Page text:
The trig functions that I’ve discussed so far (Sine, Cosine, and Tangent) will be incredibly useful to you when working specifically with right angle triangles. However, of course, not all triangles have a 90 degree angle in them. So can you still use these functions? Well, yes, but in a different way. One way is through application of the Law of Sines.

Let’s consider a triangle that has three different angles, none of which are right angles. The standard naming scheme still applies, although now there is no hypotenuse (remember, the hypotenuse is opposite to the 90 degree angle).

So, now we have our triangle, what is sine law? This trigonometry sine law says that the ratio between the sine of an angle and the side opposite to it will be equal for all three angles. In other words:

a/SinA = b/SinB = c/SinC

Since you only really work with 2 ratios at a time, with a little rearranging, you can see that: aSinB = bSinA

So let’s try some sine law examples. Say we have a triangle with 1 known angle of 40 degrees, sides 4 and 6 units long. Find angle B:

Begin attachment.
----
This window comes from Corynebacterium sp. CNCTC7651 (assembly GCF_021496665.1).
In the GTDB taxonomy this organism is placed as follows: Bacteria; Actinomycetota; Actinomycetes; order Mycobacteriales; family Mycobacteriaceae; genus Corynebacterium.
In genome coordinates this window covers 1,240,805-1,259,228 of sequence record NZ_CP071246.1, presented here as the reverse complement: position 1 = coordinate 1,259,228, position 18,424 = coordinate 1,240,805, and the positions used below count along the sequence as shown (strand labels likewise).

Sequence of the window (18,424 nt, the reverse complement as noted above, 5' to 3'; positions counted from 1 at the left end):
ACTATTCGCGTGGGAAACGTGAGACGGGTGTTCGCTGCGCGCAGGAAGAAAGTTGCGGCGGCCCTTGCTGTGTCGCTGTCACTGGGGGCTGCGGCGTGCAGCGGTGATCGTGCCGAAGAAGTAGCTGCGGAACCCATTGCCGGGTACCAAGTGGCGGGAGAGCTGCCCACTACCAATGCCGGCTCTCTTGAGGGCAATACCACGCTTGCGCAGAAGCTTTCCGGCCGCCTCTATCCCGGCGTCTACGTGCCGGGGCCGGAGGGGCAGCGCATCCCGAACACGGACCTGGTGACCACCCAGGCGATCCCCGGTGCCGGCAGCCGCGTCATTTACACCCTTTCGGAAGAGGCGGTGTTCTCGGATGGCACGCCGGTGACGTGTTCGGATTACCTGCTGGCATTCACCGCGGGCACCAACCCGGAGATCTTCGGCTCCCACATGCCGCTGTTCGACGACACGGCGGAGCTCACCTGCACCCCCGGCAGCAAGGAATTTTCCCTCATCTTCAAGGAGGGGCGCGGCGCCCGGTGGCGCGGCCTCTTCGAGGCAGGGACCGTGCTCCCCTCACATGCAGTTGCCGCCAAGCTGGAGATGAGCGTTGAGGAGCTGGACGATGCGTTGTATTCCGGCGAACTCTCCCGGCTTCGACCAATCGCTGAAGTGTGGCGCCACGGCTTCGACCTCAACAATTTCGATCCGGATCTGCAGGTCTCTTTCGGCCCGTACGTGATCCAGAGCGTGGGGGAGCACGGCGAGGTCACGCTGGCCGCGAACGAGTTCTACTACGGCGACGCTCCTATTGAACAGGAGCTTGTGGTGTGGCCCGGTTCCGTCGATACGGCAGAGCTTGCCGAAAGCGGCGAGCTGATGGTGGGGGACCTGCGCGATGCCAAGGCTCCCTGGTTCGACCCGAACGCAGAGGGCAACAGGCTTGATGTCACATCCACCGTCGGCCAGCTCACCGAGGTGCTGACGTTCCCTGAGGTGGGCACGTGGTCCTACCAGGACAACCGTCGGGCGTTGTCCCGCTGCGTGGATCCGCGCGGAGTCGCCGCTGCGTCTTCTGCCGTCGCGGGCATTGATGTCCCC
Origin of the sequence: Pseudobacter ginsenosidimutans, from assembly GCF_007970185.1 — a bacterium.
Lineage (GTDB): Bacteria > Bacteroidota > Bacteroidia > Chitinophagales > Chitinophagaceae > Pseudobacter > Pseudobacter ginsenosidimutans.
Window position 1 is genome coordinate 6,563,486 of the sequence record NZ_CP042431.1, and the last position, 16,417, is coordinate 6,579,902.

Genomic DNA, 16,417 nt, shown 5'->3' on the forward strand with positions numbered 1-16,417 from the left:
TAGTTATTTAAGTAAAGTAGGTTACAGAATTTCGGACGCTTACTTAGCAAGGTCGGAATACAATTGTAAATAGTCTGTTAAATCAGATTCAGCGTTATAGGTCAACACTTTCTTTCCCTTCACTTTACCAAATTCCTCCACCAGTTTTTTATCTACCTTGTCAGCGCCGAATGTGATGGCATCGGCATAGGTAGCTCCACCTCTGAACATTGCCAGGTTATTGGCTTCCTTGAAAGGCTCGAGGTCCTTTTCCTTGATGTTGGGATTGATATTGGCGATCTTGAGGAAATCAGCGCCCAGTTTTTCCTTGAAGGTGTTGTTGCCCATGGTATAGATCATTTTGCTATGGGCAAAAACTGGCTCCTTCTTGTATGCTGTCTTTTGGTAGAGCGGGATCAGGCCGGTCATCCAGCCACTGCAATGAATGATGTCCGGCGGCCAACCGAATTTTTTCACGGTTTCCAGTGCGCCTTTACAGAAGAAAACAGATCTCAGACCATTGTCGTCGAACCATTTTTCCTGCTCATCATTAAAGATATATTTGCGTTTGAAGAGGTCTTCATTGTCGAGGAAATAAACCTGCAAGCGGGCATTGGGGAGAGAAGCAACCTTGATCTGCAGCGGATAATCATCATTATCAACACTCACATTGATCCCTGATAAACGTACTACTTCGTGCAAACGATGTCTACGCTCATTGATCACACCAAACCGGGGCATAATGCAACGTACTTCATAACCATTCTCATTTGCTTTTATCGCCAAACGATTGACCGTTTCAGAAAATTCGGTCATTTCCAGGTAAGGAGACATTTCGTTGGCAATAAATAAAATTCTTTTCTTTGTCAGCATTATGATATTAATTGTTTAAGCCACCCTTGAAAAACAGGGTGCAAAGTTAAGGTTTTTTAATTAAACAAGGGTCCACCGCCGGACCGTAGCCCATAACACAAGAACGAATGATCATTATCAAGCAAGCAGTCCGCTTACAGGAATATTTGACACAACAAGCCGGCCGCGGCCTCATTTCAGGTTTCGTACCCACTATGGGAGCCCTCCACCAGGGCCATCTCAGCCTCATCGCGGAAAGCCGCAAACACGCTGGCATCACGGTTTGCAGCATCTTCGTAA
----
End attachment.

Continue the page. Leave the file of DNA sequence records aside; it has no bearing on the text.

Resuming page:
The Sine Law says that the ratios of angle to opposite sides will be equal. With this, we know how to find an angle using sine law. So we have:

6 x (Sin 40) = 4 x (SinB)SinB = 0.964B = 74.62 degrees

Now, if the question had asked to find all the angles in this triangle, an easy trick you can apply at this point is to simply say that since the 3 angles in the triangle will add up to 180, you can just subtract your known angles from 180 to get the third angle:

180 = 40 + 74.62 + C

C = 65.38

And now that you have angle C, you can use the Law of Sines with that angle to solve for the final unknown side:

cSinA = aSinC

c x (Sin 40) = 4 x (Sin 65.38)

c = 5.66

Whenever you are given a triangle that does not include a right angle, but you are provided with 1) an angle, 2) the length of the side opposite to that angle, and 3) any one of either the other sides or angles, then you can use the Sine Law. Now you know how to find an angle using sine law!